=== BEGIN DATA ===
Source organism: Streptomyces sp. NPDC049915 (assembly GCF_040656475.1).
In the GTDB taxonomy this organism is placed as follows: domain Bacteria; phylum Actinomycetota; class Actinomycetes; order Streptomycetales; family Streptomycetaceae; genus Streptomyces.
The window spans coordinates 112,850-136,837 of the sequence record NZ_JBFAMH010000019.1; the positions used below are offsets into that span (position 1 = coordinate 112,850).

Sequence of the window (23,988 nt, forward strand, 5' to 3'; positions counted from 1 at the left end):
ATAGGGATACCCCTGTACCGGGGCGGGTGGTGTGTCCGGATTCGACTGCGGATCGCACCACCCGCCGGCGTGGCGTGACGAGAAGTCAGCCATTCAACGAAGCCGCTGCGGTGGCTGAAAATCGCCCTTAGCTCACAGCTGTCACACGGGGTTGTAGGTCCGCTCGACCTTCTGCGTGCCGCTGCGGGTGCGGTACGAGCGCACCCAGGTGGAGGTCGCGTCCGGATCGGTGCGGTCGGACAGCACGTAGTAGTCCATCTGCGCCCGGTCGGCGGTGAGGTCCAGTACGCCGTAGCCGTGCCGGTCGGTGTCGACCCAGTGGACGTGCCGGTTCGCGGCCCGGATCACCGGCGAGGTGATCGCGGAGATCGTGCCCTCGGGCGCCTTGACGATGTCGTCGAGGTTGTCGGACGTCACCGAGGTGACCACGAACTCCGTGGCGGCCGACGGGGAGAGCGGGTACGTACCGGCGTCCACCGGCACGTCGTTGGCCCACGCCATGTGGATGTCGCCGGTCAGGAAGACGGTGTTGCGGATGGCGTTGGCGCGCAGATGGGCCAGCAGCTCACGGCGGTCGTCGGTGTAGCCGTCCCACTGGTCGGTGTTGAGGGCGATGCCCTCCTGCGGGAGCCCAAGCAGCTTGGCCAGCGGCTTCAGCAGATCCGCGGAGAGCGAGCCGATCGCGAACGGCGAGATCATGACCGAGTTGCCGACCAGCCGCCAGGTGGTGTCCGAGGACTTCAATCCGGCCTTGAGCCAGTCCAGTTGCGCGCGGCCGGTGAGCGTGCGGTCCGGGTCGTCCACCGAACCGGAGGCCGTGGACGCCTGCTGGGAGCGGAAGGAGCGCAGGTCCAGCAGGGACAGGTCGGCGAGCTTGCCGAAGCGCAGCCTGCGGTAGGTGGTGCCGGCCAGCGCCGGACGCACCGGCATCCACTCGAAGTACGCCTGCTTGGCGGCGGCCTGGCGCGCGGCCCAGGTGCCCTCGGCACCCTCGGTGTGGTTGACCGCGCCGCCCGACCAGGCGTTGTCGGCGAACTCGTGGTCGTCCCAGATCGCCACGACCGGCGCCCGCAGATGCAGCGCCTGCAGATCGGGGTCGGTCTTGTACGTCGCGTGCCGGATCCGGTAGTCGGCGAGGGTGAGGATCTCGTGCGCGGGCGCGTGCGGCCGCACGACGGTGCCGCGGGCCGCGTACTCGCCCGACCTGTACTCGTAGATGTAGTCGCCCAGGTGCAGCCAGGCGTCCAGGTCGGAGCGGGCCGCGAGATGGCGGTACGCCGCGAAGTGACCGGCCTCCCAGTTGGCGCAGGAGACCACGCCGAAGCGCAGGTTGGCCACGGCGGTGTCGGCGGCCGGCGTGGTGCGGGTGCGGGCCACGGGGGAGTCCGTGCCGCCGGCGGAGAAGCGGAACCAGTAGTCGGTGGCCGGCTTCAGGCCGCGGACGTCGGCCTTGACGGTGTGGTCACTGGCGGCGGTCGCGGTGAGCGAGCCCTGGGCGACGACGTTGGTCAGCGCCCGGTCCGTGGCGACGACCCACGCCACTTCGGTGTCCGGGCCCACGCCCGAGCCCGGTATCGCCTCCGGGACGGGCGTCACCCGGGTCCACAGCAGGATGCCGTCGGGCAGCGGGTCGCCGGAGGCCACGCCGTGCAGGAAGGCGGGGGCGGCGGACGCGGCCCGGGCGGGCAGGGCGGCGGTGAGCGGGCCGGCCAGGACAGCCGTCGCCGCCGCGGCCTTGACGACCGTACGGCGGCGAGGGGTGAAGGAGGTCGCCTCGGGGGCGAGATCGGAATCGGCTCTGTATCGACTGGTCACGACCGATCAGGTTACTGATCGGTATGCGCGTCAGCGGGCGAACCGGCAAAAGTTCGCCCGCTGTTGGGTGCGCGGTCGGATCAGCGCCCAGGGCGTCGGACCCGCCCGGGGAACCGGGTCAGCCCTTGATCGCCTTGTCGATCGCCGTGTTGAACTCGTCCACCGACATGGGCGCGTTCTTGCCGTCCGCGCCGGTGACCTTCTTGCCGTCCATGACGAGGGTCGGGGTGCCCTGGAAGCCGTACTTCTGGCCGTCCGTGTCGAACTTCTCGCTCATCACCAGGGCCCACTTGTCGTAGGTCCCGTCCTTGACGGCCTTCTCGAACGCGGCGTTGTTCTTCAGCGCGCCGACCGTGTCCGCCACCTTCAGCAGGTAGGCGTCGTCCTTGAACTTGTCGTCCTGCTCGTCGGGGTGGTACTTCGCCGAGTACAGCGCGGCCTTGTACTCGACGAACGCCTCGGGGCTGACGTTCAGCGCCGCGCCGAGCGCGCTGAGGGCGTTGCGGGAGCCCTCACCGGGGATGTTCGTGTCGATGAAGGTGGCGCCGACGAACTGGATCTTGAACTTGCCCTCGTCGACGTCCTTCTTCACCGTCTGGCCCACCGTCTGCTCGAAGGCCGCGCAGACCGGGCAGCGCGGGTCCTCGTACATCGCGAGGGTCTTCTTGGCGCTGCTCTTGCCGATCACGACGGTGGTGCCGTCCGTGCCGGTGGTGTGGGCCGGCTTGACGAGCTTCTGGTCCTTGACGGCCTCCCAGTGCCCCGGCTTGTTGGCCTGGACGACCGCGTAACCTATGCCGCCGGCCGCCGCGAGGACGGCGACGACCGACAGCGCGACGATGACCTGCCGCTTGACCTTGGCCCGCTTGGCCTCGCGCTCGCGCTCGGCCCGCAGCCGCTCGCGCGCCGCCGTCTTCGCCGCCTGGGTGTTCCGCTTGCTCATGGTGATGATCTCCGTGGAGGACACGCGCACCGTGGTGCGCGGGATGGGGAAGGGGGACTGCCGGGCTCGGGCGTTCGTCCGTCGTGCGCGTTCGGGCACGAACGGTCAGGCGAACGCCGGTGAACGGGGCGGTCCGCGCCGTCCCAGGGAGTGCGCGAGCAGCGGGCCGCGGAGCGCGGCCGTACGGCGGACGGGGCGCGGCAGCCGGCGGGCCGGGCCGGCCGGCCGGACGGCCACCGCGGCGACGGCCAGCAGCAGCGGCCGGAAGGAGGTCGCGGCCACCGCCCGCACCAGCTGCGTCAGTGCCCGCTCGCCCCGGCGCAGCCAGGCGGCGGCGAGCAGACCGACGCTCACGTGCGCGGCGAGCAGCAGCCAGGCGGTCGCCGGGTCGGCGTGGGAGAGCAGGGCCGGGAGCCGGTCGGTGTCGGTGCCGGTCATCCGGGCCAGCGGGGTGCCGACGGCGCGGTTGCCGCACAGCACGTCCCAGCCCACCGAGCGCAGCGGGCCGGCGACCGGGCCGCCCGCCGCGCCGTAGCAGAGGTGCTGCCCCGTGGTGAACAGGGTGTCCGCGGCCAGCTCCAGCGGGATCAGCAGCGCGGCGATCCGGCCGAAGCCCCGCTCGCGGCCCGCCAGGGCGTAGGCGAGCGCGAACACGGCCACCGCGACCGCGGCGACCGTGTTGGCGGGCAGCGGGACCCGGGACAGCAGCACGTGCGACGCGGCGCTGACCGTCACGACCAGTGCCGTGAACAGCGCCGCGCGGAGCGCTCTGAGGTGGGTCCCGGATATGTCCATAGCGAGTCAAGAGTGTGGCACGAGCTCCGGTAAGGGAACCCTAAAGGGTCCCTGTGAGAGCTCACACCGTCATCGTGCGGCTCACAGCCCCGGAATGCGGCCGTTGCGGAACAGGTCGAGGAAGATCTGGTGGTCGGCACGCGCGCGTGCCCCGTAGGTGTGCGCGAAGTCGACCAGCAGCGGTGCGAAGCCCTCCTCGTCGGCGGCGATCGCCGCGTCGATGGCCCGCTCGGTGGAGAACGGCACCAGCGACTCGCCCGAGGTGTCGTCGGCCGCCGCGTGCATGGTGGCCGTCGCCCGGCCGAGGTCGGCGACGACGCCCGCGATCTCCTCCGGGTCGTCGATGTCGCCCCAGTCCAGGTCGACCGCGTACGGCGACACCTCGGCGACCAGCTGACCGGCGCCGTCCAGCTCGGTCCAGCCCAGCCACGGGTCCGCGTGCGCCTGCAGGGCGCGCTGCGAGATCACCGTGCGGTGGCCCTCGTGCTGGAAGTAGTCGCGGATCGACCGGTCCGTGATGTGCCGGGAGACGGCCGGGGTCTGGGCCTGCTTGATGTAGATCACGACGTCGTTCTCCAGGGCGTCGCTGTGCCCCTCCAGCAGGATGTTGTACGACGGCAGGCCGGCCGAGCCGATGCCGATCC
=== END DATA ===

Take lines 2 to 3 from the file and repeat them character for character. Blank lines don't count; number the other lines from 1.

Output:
In the GTDB taxonomy this organism is placed as follows: domain Bacteria; phylum Actinomycetota; class Actinomycetes; order Streptomycetales; family Streptomycetaceae; genus Streptomyces.
The window spans coordinates 112,850-136,837 of the sequence record NZ_JBFAMH010000019.1; the positions used below are offsets into that span (position 1 = coordinate 112,850).